He’s leaving, but not before he kisses her on the forehead, eyelid, and cheek. “I hope you like me when you see me after the surgery,” he jokes lightly. Since when did they promise to remove her brain tumor and restore her sight, considering that the two are unrelated?
He’s clearly reluctant to go, and holds onto Young’s hand for as long as he can. Only when he’s out does he call Secretary Wang to ask her to return, because he’ll feel more at ease if she’s there to take care of Young.
Lawyer Jang tries to get Soo to take the money on Young’s behalf, since it would make her feel better. Soo lies(?) that he doesn’t need it anymore, all while Young stands at her open window, ringing the glass bell as he leaves.
He turns back to her with a smile, and rings the bell bracelet.
Young notices that her pre-surgery breakfast smells better than usual, only to find that Secretary Wang returned to cook it for her. As Wang recites Young’s table setting like the old days, Young’s eyes brim with tears. She’s happy to have Wang back.
And the good times keep going as Soo helps Jin-sung and his family pack for their move to the countryside. Hee-sun looks like she’ll be joining them.
Young finally prepares for surgery, as she tells Sun-hee that she’s prepared for any eventuality – though it would be nice to live through the surgery. “I think I was really happy while I was alive,” Young remarks, which doesn’t seem to make a lot of sense.
Sun-hee, after a dose of Newfound Optimism, smiles as she claims that Young’s chances are over 50% with that kind of preparedness.
Secretary Wang and Young have a heart to heart as Wang tells her that even after the surgery, Young won’t be able to live alone – not because she’s handicapped, but because no one can do anything alone. (She’s implying that people need people, and that they need each other.)
She doesn’t want blindness to haunt Young any longer and cries that she’s sorry, which I’m guessing is finally an apology for causing her blindness in the first place. Young not only forgives her, but understands that Wang loved her all this time and just couldn’t express it properly.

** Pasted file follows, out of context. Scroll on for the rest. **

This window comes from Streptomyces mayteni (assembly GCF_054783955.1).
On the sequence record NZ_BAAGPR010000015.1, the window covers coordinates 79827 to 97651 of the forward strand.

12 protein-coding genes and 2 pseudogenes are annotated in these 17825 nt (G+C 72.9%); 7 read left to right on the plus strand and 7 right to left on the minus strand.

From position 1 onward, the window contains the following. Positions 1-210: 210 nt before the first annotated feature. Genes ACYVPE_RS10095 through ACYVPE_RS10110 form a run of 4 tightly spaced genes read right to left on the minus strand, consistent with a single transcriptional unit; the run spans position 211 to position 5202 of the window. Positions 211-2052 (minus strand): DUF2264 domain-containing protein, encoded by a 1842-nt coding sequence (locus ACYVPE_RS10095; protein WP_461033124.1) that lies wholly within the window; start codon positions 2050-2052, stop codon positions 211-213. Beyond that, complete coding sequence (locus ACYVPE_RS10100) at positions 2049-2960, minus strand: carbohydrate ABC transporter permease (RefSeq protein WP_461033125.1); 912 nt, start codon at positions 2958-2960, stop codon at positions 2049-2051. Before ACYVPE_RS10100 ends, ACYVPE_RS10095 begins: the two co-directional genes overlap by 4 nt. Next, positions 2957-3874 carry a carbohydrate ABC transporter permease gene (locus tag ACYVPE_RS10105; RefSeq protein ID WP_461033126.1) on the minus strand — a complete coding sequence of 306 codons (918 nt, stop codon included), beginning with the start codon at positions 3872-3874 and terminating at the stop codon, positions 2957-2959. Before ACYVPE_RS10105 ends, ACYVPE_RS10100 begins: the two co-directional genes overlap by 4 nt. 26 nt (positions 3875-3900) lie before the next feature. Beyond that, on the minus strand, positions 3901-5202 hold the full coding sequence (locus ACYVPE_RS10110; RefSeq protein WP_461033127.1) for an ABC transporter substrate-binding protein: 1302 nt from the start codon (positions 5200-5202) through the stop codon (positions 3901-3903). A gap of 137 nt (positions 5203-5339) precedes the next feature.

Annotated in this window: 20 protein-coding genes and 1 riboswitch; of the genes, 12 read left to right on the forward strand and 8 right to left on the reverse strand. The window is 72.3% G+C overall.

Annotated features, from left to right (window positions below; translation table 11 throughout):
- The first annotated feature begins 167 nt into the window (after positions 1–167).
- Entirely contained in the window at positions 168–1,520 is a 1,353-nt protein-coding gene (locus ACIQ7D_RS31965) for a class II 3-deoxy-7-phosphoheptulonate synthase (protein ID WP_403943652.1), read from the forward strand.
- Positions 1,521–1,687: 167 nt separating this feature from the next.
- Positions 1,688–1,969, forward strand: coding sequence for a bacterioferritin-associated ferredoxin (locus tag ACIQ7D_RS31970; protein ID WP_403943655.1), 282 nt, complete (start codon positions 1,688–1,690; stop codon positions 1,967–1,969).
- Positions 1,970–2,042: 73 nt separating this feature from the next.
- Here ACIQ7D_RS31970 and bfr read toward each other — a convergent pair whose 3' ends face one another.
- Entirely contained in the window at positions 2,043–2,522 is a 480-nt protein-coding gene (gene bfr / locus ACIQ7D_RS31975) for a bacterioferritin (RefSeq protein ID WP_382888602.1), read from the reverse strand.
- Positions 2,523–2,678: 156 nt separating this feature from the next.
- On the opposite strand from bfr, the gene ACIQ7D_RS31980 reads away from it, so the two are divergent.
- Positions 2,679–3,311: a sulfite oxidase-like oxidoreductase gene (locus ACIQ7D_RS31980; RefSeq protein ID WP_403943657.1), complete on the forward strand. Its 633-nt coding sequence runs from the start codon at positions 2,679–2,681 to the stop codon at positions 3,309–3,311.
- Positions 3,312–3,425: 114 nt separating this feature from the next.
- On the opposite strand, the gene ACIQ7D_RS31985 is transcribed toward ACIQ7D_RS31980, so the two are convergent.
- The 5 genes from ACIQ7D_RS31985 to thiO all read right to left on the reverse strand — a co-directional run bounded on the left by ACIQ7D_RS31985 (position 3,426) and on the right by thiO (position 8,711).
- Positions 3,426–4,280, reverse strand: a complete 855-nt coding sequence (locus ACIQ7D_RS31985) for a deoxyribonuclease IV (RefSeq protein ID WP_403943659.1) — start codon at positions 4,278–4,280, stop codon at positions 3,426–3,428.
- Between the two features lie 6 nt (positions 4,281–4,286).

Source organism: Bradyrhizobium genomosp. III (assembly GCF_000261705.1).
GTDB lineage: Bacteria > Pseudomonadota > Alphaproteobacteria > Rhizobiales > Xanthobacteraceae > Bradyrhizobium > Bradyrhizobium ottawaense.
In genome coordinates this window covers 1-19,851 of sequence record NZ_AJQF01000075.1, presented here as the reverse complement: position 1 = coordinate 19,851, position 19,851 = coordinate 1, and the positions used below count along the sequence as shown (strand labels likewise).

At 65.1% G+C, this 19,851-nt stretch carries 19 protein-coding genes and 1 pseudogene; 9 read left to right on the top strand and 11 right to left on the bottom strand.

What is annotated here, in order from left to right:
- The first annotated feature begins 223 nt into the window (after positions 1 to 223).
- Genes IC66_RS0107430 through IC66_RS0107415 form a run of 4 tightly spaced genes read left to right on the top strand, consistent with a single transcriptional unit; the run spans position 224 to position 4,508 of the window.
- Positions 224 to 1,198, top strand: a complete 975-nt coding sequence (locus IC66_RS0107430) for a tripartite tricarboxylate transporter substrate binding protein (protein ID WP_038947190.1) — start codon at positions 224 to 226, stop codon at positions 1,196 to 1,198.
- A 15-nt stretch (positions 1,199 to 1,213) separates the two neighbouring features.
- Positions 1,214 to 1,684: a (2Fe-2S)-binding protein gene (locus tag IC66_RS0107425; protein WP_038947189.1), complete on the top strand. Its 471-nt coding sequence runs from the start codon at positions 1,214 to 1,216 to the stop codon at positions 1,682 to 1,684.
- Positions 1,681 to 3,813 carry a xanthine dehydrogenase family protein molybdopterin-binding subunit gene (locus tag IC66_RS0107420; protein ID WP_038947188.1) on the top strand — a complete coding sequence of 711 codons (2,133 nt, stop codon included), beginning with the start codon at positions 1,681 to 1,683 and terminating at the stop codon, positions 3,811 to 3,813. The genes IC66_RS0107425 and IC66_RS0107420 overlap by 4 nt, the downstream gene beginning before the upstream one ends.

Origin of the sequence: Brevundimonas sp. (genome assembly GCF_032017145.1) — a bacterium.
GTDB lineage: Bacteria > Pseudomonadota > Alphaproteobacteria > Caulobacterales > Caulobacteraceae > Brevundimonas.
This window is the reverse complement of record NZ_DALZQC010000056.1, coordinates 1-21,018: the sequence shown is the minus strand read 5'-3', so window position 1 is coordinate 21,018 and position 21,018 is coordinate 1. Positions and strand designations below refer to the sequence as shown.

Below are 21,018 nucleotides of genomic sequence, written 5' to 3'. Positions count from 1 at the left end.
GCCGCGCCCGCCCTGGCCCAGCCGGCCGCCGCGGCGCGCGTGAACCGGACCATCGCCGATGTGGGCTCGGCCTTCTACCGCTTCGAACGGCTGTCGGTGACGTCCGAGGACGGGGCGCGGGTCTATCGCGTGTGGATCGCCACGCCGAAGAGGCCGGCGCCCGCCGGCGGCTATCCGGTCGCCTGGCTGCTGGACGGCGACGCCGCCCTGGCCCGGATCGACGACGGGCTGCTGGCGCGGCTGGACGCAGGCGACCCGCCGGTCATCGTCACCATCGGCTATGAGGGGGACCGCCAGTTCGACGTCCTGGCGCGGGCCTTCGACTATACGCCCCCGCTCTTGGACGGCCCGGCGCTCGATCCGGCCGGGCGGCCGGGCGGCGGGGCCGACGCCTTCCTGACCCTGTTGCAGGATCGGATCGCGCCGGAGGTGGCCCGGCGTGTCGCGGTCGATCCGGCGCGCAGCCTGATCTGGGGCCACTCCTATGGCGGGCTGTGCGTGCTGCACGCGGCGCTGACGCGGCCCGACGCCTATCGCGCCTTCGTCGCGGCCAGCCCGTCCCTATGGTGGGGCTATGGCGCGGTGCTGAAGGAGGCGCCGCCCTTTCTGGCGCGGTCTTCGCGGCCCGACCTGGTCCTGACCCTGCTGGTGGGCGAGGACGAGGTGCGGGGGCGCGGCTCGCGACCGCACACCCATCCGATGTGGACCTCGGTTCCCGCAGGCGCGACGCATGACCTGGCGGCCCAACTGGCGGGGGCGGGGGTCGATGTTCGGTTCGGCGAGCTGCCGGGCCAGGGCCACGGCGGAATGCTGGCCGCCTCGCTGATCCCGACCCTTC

Hee-sun sees Soo off for his big gamble, after which he plans to go to the hospital to see Young. He tightens the bell bracelet on his wrist in preparation, since it’s his life on the line.
Jin-sung is the one to actually drop Soo off, but methinks that Soo is unaware of Jin-sung’s involvement. At least Moo-chul’s minion seems to have Jin-sung’s back.
Boss Man is hosting the game, and announces the grand prize – seven million dollars. (Just enough to pay Soo’s debt.) And with that, all the players get gambling, while Young spends a restless night at the hospital window with the winter wind blowing.
Soo is on a timeline to make it back to the hospital, and he can’t help but think of Young’s promise of all the things she plans to tell him in the future.
Jin-sung arrives in the meantime so Boss Man can declare him Soo’s gambling partner, and all of Soo’s huffing and puffing can’t reverse the situation now. They’re in it to win it – or else.
The game amps up as Jin-sung’s family loads the truck to move… though they’re being watched by a shady-lookin’ dude. But it could be Minion’s shady-lookin’ dude guarding them, which means it’s a good thing. If not, it’s a bad thing.
Soo makes Jin-sung and Boss Man nervous when he keeps folding, but Soo reveals his tactic during a time out – he wanted to come this close to losing so Boss Man would have no option but to buy in. Because a dead Soo won’t give him any money, Boss Man has no choice but to try and win the pot to save himself from bankruptcy.